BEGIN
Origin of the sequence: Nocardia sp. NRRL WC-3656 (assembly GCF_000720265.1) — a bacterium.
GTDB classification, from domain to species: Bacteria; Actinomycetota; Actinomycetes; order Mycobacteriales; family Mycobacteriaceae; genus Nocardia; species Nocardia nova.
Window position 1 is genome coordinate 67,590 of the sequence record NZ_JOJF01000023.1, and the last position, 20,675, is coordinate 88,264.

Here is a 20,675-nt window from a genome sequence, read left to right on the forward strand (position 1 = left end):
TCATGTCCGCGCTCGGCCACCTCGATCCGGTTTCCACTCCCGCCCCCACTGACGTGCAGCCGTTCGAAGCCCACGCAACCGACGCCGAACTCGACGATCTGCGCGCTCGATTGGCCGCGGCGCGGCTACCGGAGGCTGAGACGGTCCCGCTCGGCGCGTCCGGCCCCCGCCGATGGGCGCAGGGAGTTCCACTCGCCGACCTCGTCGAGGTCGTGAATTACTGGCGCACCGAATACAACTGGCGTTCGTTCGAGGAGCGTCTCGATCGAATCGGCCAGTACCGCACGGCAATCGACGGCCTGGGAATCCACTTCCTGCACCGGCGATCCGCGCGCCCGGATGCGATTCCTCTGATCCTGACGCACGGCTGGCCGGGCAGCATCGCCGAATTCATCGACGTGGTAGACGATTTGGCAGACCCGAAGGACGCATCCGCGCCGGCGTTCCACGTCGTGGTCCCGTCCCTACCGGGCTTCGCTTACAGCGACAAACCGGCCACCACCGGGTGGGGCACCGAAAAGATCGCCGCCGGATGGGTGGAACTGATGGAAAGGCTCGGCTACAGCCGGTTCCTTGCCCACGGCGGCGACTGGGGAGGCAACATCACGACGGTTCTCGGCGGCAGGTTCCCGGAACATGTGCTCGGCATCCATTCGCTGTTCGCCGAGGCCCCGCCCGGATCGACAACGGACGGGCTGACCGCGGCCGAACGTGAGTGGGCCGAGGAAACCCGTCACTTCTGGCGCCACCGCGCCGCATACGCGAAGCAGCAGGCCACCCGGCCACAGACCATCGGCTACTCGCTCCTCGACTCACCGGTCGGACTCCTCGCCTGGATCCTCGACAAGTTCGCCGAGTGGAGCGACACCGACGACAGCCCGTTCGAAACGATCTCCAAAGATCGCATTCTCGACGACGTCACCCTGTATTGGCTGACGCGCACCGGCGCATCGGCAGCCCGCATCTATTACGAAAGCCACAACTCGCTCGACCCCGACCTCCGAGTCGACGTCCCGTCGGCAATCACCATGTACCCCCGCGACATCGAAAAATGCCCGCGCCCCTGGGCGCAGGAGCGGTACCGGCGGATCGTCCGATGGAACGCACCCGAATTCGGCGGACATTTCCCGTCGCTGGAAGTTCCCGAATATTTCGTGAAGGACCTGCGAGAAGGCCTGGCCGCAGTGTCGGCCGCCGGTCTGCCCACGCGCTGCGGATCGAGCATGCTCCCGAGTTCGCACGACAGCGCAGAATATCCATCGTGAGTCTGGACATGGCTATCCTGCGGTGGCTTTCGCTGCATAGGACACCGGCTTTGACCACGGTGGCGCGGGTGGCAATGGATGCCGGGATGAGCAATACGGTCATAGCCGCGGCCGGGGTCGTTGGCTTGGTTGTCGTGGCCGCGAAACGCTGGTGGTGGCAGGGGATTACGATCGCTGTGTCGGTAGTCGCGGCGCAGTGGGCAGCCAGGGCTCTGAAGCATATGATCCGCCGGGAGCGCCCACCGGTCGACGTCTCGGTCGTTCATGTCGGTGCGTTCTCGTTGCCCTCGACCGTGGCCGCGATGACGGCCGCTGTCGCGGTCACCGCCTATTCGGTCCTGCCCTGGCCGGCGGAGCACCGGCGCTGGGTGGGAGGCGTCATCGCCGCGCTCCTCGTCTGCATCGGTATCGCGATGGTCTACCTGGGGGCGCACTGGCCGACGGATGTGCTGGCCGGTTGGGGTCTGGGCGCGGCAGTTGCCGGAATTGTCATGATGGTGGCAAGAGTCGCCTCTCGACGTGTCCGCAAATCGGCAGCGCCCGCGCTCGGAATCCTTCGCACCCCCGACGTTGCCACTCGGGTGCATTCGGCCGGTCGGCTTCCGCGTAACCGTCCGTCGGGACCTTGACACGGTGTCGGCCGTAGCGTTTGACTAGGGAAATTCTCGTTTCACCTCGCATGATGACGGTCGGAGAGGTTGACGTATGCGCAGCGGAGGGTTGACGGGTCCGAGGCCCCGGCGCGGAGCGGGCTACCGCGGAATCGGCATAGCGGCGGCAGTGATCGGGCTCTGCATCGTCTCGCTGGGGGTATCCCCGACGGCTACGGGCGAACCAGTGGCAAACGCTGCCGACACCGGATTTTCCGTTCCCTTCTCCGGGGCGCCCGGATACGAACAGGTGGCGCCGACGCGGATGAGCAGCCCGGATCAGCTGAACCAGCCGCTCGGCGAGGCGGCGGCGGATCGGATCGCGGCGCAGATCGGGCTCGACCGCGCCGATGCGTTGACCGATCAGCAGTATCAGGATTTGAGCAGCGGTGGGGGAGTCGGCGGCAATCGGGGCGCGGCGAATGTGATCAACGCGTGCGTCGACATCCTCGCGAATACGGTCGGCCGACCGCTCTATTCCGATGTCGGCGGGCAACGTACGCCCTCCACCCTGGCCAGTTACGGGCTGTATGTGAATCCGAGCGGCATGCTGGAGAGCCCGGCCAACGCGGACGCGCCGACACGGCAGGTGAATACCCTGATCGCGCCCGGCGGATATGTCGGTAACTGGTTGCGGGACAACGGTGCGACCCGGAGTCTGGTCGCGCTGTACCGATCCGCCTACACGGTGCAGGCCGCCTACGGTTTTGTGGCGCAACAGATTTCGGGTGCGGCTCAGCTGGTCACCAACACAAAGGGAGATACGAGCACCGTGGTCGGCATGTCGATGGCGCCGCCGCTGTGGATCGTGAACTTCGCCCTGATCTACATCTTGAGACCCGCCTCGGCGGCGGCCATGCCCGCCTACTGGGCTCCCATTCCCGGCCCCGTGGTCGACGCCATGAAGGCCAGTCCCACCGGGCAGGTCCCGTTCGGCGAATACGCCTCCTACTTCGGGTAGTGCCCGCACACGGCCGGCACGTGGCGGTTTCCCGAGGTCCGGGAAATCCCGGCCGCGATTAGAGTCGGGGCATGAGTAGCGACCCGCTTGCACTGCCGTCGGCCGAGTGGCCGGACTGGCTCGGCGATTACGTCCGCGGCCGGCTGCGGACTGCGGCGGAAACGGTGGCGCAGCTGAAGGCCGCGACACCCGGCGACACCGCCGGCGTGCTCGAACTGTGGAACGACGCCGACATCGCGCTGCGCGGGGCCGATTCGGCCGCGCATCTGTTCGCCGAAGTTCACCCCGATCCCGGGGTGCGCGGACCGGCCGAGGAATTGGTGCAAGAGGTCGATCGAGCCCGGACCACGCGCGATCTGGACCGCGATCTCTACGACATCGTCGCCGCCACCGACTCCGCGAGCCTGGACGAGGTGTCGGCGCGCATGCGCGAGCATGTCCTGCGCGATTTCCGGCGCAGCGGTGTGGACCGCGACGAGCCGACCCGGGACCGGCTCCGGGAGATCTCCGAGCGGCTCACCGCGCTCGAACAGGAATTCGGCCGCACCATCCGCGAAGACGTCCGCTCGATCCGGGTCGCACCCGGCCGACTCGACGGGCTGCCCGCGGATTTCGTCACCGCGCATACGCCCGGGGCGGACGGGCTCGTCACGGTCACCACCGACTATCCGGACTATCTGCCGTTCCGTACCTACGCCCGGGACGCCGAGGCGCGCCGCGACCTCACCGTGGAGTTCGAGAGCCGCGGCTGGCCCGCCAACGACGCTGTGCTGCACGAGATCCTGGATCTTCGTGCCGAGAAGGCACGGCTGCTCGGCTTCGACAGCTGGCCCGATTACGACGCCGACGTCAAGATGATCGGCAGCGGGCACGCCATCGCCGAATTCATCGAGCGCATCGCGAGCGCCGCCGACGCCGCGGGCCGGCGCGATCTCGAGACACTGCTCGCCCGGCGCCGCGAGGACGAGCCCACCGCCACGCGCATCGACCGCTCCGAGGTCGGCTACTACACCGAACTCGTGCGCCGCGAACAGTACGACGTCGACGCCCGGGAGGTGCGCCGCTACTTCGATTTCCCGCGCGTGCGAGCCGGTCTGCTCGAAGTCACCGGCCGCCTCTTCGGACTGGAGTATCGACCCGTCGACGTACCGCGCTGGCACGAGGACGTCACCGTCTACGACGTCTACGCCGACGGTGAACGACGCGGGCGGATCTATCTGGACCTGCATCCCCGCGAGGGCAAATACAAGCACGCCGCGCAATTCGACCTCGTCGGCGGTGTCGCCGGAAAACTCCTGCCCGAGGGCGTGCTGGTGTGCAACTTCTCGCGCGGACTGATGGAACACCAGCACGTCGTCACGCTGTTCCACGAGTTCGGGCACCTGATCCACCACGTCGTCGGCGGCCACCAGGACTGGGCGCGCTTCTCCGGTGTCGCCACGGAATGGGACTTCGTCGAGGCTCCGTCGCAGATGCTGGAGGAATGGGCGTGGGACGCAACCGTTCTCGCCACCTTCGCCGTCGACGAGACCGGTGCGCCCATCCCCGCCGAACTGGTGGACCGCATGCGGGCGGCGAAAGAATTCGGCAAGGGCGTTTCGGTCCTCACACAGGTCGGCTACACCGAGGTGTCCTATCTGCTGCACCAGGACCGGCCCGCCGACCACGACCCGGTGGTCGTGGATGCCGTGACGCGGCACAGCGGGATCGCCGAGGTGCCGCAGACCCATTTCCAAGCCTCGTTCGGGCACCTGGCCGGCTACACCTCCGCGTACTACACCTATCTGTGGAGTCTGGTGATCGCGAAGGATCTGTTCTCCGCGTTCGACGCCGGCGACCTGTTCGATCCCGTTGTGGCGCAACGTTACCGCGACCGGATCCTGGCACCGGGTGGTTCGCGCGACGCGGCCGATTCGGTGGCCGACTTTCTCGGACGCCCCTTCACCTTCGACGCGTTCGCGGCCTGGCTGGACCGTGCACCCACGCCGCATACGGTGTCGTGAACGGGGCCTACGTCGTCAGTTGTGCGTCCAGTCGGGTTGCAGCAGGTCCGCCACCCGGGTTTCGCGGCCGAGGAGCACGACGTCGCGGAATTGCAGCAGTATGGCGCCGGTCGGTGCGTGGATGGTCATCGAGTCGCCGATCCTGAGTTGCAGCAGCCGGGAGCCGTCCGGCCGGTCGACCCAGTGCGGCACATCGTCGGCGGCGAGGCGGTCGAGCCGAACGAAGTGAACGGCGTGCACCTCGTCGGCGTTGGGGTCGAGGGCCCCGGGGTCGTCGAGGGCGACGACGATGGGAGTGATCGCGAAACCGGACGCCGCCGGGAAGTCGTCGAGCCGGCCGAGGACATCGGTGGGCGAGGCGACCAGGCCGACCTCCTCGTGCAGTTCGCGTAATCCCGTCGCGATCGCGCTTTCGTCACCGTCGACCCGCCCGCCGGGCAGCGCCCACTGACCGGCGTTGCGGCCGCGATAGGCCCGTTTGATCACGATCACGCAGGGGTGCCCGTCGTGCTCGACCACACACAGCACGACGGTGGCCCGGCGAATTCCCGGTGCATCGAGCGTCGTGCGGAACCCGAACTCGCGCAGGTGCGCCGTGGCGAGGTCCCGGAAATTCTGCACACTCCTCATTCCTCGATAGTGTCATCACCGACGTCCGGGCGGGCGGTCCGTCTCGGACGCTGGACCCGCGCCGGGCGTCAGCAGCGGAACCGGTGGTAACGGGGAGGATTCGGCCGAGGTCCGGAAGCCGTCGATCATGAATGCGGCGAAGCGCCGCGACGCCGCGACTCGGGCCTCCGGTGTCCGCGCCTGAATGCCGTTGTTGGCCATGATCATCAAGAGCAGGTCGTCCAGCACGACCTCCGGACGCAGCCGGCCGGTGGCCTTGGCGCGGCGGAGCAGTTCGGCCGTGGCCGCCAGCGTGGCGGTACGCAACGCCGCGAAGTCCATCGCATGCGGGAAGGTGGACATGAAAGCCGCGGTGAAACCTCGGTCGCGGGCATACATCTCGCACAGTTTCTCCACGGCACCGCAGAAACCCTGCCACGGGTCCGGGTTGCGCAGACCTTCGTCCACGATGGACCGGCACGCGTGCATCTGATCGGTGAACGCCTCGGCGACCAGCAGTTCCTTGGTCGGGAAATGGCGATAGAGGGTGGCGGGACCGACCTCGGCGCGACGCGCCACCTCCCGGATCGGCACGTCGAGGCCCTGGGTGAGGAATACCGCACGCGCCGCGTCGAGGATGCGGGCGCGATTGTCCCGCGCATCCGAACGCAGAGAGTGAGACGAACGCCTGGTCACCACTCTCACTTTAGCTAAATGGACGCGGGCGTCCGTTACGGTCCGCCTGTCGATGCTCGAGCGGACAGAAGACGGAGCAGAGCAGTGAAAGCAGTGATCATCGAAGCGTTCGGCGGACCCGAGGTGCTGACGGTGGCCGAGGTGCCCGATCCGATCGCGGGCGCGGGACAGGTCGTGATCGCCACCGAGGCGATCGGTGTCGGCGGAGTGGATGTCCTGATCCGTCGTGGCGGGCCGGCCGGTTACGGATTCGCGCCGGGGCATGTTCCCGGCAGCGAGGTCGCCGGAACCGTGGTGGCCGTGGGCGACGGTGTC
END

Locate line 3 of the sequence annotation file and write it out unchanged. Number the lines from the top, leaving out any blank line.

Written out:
Window position 1 is genome coordinate 67,590 of the sequence record NZ_JOJF01000023.1, and the last position, 20,675, is coordinate 88,264.